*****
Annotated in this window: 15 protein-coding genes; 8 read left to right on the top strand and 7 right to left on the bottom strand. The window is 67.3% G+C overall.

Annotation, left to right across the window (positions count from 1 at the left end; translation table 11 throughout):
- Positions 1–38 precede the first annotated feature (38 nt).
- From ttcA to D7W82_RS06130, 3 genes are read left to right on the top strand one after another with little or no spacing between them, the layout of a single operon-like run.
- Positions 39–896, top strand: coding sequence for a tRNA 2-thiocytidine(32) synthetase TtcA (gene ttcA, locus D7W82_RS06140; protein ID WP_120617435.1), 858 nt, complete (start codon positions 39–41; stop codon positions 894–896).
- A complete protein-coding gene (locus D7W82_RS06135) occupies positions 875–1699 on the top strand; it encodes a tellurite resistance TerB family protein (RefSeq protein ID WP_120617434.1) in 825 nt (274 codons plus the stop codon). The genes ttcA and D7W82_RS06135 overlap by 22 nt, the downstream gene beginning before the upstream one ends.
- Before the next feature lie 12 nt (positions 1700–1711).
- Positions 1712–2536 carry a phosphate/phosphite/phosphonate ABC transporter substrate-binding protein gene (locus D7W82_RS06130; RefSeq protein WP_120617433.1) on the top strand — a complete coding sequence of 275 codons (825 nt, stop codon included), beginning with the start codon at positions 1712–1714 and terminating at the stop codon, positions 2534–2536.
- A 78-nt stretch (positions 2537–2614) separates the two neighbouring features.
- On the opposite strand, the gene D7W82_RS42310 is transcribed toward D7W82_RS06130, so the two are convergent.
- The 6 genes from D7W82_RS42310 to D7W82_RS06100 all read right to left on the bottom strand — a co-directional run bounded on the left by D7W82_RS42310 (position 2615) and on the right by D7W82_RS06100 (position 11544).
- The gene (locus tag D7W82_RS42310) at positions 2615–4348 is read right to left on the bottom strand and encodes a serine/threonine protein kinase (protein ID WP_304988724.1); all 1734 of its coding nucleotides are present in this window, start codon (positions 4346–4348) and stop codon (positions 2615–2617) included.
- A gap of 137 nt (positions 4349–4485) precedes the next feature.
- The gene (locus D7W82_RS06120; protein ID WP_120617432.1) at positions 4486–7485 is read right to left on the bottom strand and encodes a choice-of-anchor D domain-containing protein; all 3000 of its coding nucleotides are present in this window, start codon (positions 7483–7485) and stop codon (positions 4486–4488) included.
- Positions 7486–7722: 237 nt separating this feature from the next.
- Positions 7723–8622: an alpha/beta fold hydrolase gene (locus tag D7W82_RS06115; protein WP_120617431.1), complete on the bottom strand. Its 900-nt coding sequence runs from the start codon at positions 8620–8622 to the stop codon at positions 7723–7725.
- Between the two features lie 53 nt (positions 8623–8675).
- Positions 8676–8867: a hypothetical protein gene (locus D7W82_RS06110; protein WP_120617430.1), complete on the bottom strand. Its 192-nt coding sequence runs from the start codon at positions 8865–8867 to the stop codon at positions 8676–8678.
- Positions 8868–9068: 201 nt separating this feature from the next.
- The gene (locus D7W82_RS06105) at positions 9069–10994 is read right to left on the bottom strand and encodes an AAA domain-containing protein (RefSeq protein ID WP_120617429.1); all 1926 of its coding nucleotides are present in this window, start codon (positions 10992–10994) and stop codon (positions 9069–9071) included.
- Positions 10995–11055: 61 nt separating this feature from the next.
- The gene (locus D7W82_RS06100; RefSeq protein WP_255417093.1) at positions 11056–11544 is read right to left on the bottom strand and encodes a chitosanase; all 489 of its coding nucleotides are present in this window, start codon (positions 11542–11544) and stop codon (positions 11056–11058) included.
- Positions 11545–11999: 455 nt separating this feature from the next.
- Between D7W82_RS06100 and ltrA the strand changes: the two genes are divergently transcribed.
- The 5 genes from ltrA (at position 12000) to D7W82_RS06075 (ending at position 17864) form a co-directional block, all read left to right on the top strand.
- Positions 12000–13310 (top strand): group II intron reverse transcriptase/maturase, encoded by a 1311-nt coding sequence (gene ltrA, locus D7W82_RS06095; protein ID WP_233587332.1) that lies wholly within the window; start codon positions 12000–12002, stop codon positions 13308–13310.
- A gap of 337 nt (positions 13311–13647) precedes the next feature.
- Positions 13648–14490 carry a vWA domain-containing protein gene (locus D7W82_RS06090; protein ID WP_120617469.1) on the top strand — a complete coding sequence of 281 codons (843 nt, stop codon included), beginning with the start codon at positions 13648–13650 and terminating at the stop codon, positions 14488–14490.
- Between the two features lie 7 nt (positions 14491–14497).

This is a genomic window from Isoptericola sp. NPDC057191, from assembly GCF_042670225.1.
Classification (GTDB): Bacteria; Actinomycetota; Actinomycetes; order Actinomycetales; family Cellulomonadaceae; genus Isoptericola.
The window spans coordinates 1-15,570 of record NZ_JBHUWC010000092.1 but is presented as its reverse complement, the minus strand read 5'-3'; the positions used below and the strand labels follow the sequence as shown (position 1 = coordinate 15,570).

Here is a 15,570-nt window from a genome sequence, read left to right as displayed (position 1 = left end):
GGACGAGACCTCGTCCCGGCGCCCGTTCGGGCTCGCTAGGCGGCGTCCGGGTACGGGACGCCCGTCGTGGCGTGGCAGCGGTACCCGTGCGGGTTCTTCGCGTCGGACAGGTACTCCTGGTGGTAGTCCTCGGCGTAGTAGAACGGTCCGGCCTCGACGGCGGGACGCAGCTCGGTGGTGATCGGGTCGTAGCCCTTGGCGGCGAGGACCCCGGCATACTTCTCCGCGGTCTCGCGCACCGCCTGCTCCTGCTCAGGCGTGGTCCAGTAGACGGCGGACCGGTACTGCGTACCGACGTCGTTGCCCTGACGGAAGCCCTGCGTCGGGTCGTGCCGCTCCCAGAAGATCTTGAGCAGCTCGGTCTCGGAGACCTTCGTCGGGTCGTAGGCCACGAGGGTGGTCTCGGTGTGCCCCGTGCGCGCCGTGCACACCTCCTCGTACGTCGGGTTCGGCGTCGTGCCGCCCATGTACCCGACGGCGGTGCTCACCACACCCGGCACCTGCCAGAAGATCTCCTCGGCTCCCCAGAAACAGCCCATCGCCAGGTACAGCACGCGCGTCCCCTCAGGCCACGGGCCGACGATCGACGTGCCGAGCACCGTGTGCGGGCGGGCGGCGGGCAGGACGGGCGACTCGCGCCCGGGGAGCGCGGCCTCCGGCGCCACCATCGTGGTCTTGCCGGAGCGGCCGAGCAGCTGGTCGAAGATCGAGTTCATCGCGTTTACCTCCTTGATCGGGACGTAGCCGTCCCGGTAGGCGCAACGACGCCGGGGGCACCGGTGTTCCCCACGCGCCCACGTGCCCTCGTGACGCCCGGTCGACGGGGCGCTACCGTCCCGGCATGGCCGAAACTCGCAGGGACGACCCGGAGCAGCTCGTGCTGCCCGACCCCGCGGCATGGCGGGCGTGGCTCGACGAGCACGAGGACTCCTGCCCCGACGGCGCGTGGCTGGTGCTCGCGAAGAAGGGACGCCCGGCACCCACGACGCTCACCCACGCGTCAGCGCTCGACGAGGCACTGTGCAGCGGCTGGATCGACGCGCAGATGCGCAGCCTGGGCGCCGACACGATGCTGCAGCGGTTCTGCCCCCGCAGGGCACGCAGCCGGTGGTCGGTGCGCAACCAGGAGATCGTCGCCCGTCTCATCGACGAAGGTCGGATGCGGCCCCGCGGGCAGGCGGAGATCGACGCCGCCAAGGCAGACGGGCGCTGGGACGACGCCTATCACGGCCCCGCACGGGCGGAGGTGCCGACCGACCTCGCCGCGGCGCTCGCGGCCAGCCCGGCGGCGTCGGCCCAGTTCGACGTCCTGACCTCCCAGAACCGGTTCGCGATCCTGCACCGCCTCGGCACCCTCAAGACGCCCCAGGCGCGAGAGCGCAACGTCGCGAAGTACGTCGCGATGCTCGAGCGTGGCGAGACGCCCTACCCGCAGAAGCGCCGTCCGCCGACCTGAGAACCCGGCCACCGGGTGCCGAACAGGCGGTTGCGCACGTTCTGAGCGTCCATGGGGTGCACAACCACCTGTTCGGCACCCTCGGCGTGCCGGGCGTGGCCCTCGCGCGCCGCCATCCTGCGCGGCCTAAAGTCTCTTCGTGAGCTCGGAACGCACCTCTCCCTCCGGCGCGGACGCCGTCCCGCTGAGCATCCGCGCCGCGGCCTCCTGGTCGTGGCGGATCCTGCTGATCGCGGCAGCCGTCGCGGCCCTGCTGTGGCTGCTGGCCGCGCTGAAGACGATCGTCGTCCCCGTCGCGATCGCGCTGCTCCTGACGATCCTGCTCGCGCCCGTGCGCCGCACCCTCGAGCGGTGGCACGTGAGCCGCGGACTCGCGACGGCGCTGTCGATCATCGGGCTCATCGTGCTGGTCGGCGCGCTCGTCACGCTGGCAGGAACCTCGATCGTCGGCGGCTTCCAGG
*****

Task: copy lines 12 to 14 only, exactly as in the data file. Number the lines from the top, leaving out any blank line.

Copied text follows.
- The gene (locus tag D7W82_RS42310) at positions 2615–4348 is read right to left on the bottom strand and encodes a serine/threonine protein kinase (protein ID WP_304988724.1); all 1734 of its coding nucleotides are present in this window, start codon (positions 4346–4348) and stop codon (positions 2615–2617) included.
- A gap of 137 nt (positions 4349–4485) precedes the next feature.
- The gene (locus D7W82_RS06120; protein ID WP_120617432.1) at positions 4486–7485 is read right to left on the bottom strand and encodes a choice-of-anchor D domain-containing protein; all 3000 of its coding nucleotides are present in this window, start codon (positions 7483–7485) and stop codon (positions 4486–4488) included.